It is a little before 10 o’clock on a bright Saturday morning a few weeks back, and the golf bag of Maxwell Moldovan is strapped to a cart parked near the driving range at Prestwick Country Club.
While most high school kids were likely still in the sack –- after all, summer vacation is less than two weeks old — Moldovan is ready to go to work. Just as he has done for practically his entire life.
“As soon as I could walk my dad put a club in my hand,” Moldovan says. “He had me coming up to Prestwick in the mornings before I went to school. I would come up and hit balls. I think I was three or four years old when I first started.”
Actually, Moldovan and clubs became acquainted earlier than he remembers.
“Well, he could stand up,” said John Moldovan, Maxwell’s father and the director of instruction at Prestwick. “I have a picture of him at home. He was one-year-old and he has a club in his hand.”
When dad is a professional it only stands to reason the son will follow; see Davis Love III, the Harmons, Nicklauses, and thousands of other pro’s kids. The younger Moldovan took to the game at first swings.
“Just being up here with my dad and seeing everyone play it seems like it was fun because everyone usually had a smile on their face when they were walking around here,” Maxwell recalls. “Once I got a little older and started playing I was able to hit the ball and that made it even more fun.”
Things have not changed much. It seems Maxwell, now 15 and entering his sophomore year at Green High School, always has club in hand. And, he is having loads of fun.
He spends approximately six hours a day working on his game. The first hour to 90 minutes is devoted to putting drills. Then, it is off to the range to hit balls for at least 30 minutes, utilizing every club in the bag. Another 30 minutes or so is spent paying attention to chipping and bunker play. Finally, he plays 18 holes, often times extending that to 27.
“I like to practice,” he said. “I think what matters most is if you can putt and chip. You can hit it mediocre (off the tee) but you can still shoot a good score if you can make a bunch of putts and hit good chips. I don’t think I’ve ever taken a day off except in the winter.”
Maxwell’s work has paid off, both on the scoreboard and in attracting attention from some of the top collegiate programs in the country. He began competing at the age of 7 and he and his father estimate he won approximately 100 U.S. Kids events. His first “official” win came in a 9-hole event at Tam O’Shanter.
Maxwell keeps a list on his cell phone of which colleges he has heard from and the list is impressive, from 10-time national champion Oklahoma State to 7-time winner Stanford to two-time champ Georgia and includes Alabama, Notre Dame, Texas A&M, Texas, UCLA and Wake Forest.
While he still has three years of high school remaining, he said he is leaning toward Georgia.
“If I had to make a decision today it would be Georgia,” he said. “But, that’s a long way off.”
Moldovan said he enjoys high school golf and is looking forward to the 2017 season, which gets underway on August 1st.
“If one or two players on a team have a bad day the team can still win because the other guys can make up for it,” he said. “I am looking forward to the season because I think we have a good chance. We are one of two teams that were at state last year that didn’t lose anyone (Boardman is the other) and I think we can win.”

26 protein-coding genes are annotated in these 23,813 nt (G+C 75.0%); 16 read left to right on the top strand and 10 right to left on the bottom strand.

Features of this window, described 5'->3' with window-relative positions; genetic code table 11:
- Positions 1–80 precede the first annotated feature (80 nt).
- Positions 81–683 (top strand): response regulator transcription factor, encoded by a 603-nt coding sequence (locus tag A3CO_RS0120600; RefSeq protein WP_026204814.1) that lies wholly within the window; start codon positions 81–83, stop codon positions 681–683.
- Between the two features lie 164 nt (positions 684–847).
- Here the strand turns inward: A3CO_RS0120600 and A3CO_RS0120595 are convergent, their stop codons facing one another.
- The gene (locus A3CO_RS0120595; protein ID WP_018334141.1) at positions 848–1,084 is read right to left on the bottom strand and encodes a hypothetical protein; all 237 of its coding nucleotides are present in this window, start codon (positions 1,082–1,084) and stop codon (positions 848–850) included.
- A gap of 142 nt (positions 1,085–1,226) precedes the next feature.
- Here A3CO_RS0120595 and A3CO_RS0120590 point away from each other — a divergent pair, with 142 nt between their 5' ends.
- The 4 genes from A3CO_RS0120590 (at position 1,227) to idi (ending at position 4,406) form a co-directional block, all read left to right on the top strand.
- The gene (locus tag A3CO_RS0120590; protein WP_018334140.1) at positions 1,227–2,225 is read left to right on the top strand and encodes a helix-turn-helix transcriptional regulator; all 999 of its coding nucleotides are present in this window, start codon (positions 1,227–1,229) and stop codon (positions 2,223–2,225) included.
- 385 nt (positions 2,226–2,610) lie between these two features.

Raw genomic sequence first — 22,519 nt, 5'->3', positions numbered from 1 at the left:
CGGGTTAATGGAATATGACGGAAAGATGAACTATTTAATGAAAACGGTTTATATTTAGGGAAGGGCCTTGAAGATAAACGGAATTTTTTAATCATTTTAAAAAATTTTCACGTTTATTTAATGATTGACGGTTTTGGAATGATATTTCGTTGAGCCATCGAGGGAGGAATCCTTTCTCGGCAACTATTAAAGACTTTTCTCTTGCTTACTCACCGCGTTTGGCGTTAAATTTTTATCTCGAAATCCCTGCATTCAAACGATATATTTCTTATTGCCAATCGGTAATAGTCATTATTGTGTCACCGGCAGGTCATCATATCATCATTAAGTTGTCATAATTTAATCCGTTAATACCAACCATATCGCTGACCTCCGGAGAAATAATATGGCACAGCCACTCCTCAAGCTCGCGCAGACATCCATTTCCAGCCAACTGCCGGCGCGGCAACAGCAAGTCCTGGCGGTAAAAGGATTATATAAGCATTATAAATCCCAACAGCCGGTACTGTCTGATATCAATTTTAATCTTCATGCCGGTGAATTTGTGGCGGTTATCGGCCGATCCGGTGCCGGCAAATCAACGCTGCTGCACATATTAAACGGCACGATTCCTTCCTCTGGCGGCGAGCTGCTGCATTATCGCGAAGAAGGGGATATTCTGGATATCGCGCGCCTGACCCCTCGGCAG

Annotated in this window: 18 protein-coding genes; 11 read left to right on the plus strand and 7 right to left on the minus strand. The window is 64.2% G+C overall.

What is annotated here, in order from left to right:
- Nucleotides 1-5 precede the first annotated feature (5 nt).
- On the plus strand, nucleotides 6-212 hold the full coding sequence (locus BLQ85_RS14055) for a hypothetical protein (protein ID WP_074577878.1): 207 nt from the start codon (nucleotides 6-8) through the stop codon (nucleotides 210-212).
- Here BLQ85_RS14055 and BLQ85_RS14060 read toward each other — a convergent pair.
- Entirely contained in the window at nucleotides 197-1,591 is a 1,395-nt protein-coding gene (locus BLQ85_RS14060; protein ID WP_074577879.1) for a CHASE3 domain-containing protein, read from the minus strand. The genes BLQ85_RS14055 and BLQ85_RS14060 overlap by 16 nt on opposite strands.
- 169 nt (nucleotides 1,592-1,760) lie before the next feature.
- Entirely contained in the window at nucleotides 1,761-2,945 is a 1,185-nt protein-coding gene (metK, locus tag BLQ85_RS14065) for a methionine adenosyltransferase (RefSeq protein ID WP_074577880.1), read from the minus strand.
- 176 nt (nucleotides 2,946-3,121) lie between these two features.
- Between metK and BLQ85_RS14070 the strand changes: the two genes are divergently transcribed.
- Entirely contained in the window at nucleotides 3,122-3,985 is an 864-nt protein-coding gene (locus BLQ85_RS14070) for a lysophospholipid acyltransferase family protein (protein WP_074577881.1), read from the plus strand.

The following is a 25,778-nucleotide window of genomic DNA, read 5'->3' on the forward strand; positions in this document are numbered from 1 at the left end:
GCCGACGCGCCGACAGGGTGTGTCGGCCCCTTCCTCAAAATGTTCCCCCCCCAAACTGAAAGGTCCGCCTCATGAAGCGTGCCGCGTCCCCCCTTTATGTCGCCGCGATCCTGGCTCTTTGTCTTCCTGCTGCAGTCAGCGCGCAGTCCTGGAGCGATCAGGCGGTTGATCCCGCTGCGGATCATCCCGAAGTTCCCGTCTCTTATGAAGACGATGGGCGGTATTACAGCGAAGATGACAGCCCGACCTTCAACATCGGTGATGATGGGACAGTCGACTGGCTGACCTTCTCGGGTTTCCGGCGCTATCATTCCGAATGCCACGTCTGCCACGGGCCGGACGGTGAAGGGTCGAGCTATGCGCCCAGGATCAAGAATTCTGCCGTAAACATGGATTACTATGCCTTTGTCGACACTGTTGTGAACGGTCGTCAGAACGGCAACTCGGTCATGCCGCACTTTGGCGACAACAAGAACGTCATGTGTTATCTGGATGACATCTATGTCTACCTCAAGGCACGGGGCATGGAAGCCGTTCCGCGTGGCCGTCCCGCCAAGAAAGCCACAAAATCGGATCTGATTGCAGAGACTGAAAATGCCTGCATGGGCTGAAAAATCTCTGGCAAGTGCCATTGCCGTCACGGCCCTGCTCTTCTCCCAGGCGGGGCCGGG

The Bulldogs finished 10th in last year’s tournament on the Ohio State Scarlet Course, shortened to 18 holes because of inclement weather. Moldovan’s 77 was second-best on his team to Cade Breitenstine’s 76, but it was the lowest round posted by a freshman and left him in a tie for 16th overall. Green and Boardman are the only two schools that can return to Columbus with their entire 2016 teams intact.
Moldovan’s solid play continued this spring, highlighted by an even-par 71 at Beechmont Country Club in the U.S. Open Local Qualifier, placing him in a tie for sixth in the 118-player field and earning him a spot as the first alternate to the sectional qualifier at Springfield Country Club. When sectional medalist Justin Lower from Canal Fulton chose to play in the Web.Com Tour Rust-Oleum Championship, Moldovan took his spot. He shot 74-78 at Springfield, but it took 133 or lower to advance to Erin Hills.
While golf is Moldovan’s main interest, he also played basketball until last season when a broken wrist curtailed his season. His interest in basketball was inspired, no doubt, by his mother. Leigh Moldovan (then Burdette) was a 3-point specialist at the University of Akron (1989-93) and still stands fourth on the school’s all-time list, making 139 on 391 attempts (.355).
While Maxwell’s golf game does not require regular maintenance, he still visits Dad on occasion.
“When I’m struggling I ask him for a tip or something to help me out,” he said. “Some kind of swing thoughts. He’ll watch me hit some balls or we’ll use one of his training aides.”
Dad insists his son’s swing is as personal as his DNA and vows there will be no major overhauls.
“I will never change his swing,” senior Moldovan said. “His swing is his swing and I will never try to do anything to it. It’s like Arnold Palmer’s commercial for Dick’s. ‘Swing Your Swing.’ That’s Maxwell’s swing and that’s the way he should always play. I would not be happy if he went to college and the coach wanted to do some kind of swing change. Obviously he doesn’t need it. He’s a great ball-striker the way he is.”
EDITOR’S NOTE: just today, Maxwell won the 54-hole AJGA All-Stars event at Mill Creek Golf Club in Boardman by three shots.